Sunday, May 24, 2015
24 May 2015
Gina Sarno b. 1989 (The Avengers)
Ricky Mabe b. 1983 (Ghost Ghirls, This Is the End, Nightmare Man, Big Wolf on Campus, Frankenstein and Me)
Naomi Ryan b. 1977 (Guardians of the Galaxy, Doctor Who)
Will Sasso b. 1975 (Southland Tales, The X Files, Sliders, Doctor Who, The Odyssey [1994 TV])
Dash Mihok b. 1974 (Gotham, Punisher: War Zone, I Am Legend, The Day After Tomorrow)
Greg Berlanti b. 1972 (writer, The Flash, Arrow, The Tomorrow People, Wrath of the Titans, Green Lantern, No Ordinary Family)
Garett Maggart b. 1969 (Vampire)
Dana Ashbrook b, 1967 (Welcome to Paradox, Charmed, W.E.I.R.D. World, The Hidden Room, Sundown: The Vampire in Retreat, Ghost Dad, Return of the Living Dead II, Attack of the Killer Tomatoes!)
John C. Reilly b. 1965 (Guardians of the Galaxy, Dark Water)
Michael Chabon b. 1963 (won 2008 Hugo and Nebula for The Yiddish Policeman’s Union)
Kristin Scott Thomas b. 1960 (The Golden Compass, Code 46, Gulliver’s Travels)
Doug Jones b. 1960 (The Flash , Arrow , Hellboy, The Strain, Teen Wolf [TV], Falling Skies, The Watch, Dragon Age: Redemption, Fallout: Nuka Break, The Guild, Legion, Super Capers: The Origins of Ed and the Missing Bullion, Quarantine, Fantastic Four: Rise of the Silver Surfer, Lady in the Water, Pan’s Labyrinth, Doom, Men in Black II, The Time Machine, Side Effects, Alien Hunter, Monkeybone, Buffy, Mystery Men, Bug Buster, Mimic, Tank Girl, Batman Returns, Warriors of Virtue, Galgameth)
Alfred Molina b. 1953 (The Sorcerer’s Apprentice, Prince of Persia: The Sands of Time, Spider-Man 2, Species, Ladyhawke, Raiders of the Lost Ark)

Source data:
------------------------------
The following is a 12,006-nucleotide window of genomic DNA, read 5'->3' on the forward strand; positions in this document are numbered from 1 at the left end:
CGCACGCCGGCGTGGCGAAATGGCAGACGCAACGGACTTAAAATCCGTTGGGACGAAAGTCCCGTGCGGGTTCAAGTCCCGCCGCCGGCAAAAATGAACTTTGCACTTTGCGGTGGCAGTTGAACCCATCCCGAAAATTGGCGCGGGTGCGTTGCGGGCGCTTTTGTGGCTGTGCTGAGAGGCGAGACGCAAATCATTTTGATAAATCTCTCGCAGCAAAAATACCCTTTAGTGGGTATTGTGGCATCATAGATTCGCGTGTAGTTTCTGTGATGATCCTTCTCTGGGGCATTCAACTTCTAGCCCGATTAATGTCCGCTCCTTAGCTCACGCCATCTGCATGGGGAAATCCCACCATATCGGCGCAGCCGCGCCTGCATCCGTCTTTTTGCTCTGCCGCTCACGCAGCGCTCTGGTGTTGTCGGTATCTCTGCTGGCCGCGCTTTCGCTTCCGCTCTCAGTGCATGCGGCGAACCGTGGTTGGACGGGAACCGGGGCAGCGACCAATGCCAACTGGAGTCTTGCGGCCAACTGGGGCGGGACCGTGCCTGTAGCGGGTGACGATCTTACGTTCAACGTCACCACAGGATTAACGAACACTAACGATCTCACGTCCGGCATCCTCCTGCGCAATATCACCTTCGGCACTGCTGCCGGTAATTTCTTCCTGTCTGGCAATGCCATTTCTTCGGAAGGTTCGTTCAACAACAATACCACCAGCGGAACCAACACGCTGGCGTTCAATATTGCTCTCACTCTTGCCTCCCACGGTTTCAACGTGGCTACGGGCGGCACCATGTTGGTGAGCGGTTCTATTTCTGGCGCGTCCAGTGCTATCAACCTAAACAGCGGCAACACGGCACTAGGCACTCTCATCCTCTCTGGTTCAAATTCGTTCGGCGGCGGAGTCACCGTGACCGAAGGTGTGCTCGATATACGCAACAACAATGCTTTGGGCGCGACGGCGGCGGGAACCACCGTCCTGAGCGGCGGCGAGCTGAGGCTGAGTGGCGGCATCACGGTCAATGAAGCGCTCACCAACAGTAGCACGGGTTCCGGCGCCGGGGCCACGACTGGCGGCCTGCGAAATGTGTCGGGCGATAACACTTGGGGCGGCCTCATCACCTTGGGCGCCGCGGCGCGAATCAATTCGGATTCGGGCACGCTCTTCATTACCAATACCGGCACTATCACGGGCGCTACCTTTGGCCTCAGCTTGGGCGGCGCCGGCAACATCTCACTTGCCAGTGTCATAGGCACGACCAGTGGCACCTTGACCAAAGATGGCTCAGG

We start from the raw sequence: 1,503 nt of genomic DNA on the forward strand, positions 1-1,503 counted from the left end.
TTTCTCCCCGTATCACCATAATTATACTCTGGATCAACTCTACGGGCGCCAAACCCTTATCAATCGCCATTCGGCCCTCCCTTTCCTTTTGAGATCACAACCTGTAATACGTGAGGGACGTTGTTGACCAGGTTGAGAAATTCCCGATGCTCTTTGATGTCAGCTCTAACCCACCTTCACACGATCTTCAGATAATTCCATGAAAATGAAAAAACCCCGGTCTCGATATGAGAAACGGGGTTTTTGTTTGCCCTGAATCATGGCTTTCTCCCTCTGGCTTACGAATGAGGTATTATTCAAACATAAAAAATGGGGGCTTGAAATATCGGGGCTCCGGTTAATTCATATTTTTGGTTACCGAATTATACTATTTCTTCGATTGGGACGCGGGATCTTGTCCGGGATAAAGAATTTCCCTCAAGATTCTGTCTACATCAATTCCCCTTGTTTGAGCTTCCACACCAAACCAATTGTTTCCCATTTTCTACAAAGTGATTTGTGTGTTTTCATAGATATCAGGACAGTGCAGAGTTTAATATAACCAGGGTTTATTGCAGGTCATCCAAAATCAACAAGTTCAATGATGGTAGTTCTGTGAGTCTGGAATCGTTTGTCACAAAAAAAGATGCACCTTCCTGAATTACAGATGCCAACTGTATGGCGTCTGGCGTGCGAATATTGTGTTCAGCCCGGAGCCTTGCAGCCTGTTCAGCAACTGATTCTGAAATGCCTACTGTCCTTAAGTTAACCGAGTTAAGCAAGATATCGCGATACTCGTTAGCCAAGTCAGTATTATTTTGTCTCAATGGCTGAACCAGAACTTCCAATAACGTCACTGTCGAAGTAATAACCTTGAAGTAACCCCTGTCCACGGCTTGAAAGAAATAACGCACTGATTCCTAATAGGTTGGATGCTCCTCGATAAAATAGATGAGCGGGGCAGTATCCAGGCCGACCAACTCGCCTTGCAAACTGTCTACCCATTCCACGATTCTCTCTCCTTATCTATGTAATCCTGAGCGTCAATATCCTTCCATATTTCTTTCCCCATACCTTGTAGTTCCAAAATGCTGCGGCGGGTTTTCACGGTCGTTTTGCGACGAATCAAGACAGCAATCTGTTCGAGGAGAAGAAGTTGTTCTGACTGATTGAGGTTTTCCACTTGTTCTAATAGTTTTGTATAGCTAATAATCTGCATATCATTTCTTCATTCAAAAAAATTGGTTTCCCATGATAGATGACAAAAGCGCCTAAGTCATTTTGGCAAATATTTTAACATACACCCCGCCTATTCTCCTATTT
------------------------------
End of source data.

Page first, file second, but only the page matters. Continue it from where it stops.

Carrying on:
Nell Campbell b. 1953 (Shock Treatment, The Rocky Horror Picture Show)
Jim Broadbent b. 1949 (Cloud Atlas, Harry Potter, Indiana Jones and the Kingdom of the Crystal Skull, The Chronicles of Narnia, Comic Relief: Doctor Who – The Curse of Fatal Death, Smilla’s Feeling for Snow, Superman IV: The Quest for Peace, Brazil, Time Bandits, Erik the Viking)
James Cosmo b. 1948 (Game of Thrones, Flashforward, The Color of Magic, The Seeker: The Dark Is Rising, The Chronicles of Narnia: The Lion, The Witch and the Wardrome, The 10th Kingdom, Super Gran, Highlander)
Sybill Danning b. 1947 (Virus X, The Lair, Grindhouse, Superboy, The Phantom Empire, Amazon Women on the Moon, Warrior Queen, Howling II: … Your Sister is a Werewolf, V, Hercules , Battle Beyond the Stars, Meteor)
Gary Burghoff b. 1943 (Wonder Woman)
Tommy Chong b. 1938 (Evil Bong, Sliders)
Mai Zetterling b. 1925 died 17 March 1994 (The Witches, H.G. Wells’ Invisible Man)
Carmine Infantino b. 1925 died 4 April 2013 (illustrator, DC Comics)
Lilli Palmer b. 1914 died 27 January 1986 (The Boys from Brazil)
Willis Bouchey b. 1907 died 27 September 1977 (The Munsters, My Mother the Car, Twilight Zone, Panic in Year Zero!, Them!, Red Planet Mars)
Notes from the birthday list.
1. The Picture Slot. In previous years, the Picture Slot went to Doug Jones from Hellboy and Alfred Molina from Raiders of the Lost Ark. This year, I decided on Nell Campbell as Columbia from The Rocky Horror Picture Show, one of several excellent possible choices.
2. The hard to spot Canadians. No one has one of those obvious resumes today, but we do have three people born north of the border, Tommy Chong, Will Sasso and Ricky Mabe.